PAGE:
The nun who became a symbol of resistance
Is moral courage stronger than physical force? A photograph of a nun pleading with police in Myanmar not to use violence against demonstrators reminds us of the power of peaceful protest.
It is an image of extraordinary power: a 45-year-old Catholic nun dressed in a simple white habit kneeling in the dust in front of a group of heavily armed police. Sister Ann Rose Nu Tawng, who runs a clinic in the city of Myitkyina, was begging them not to shoot protestors behind her. “Just shoot me if you want to,” she said. And in response, two of them knelt down with her.
“I was crying like a mad person,” she said afterwards. “I was like a mother hen protecting the chicks… At that time I was not afraid.”
Nu Tawng was undoubtedly taking her life in her hands. More than 60 people have been killed in demonstrations since Myanmar’s military overthrew Aung San Suu Kyi’s elected government on 1 February. The army that murdered civilians during the persecution of the Rohingya Muslims has shown little compunction about treating democracy protestors in the same way.
Tragically, Nu Tawng’s action on Monday did not prevent bloodshed: two men were shot dead by police in the city, one of them in front of her eyes. But its long-term effect remains to be seen. The photograph of her has been widely shared on social media, making her an inspiring symbol of resistance to a savage regime.
It was also a potent reminder of other images of individual courage in the face of overwhelming odds. One was the photograph taken in June 1989 of a lone man blocking the path of tanks in Beijing, after the Chinese government violently suppressed pro-democracy demonstrations in Tiananmen Square.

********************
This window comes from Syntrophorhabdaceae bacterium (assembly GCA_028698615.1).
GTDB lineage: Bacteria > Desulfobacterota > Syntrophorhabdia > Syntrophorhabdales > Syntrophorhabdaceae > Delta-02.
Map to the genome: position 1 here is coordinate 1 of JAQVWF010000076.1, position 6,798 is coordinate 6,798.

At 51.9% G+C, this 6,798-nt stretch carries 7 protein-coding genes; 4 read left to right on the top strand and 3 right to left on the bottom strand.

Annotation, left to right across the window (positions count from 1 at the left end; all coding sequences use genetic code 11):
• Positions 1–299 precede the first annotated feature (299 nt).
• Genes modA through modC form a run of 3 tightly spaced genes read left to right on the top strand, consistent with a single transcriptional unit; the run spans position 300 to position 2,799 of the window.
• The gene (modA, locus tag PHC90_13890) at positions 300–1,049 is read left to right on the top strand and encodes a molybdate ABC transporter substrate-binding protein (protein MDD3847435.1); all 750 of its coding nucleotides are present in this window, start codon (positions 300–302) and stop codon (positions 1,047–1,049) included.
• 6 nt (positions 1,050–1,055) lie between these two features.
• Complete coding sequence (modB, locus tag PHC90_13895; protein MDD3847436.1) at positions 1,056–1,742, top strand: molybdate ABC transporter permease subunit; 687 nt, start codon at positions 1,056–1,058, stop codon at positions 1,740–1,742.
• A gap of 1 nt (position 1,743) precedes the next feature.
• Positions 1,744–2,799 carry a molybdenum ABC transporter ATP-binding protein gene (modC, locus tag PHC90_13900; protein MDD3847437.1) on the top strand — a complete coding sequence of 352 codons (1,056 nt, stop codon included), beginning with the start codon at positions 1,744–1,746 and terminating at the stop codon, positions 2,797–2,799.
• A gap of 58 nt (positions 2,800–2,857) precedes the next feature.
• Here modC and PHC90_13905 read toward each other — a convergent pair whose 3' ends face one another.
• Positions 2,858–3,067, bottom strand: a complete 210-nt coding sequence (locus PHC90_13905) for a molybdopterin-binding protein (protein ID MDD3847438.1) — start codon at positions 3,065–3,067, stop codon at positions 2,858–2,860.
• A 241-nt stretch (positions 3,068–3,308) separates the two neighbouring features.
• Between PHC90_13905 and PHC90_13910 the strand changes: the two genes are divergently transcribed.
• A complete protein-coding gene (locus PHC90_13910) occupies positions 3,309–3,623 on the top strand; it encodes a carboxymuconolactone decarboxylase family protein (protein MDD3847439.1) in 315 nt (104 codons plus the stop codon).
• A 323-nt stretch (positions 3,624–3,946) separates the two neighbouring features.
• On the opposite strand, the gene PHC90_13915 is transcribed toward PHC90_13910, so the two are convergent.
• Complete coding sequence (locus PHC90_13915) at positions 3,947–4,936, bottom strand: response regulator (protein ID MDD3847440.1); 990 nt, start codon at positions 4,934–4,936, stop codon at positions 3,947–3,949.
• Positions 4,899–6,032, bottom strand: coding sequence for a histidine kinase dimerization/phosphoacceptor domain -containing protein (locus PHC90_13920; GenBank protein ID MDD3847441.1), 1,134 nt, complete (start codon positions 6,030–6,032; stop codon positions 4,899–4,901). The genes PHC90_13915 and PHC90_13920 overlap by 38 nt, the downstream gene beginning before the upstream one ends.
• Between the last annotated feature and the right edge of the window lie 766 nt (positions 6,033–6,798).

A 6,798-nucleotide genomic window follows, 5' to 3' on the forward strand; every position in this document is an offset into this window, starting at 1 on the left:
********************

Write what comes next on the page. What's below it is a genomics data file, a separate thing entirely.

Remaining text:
Another was the “Flower Power” photo of a young protestor placing a carnation in the barrel of a soldier’s rifle during an anti-Vietnam War march on the Pentagon in October 1967 – despite several other rifles being pointed at his chest.
More recently, the Black Lives Matter movement has produced some searing images of women standing up to the police. One shows a Baton Rouge resident, Ieshia Evans, clad in an elegant dress, standing calmly in the middle of the road as she is arrested by two policemen wearing full body armour.
The modern tradition of nonviolent protest owes much to Mahatma Gandhi, who promoted the idea of Satayagraha – a Sanskrit and Hindi word meaning “holding onto truth”. He argued that the best way to resolve an evil situation was to behave in an exemplary manner and bring those who oppose you around to your way of thinking.
Gandhi first developed Satayagraha in response to a law in South Africa, where he lived, which discriminated against Asians. He then advocated it with great success in India, where tactics such as economic boycotts and hunger strikes were used to undermine British rule. It later became a strong influence on the American civil rights movement led by Martin Luther King.
In ancient times, the importance of individuals standing up to tyranny was strongly emphasised. Sophocles’s great play, Antigone, focuses on a young woman who risks her life by defying Creon, the ruler of Thebes.
Is moral courage stronger than physical force?
We shall overcome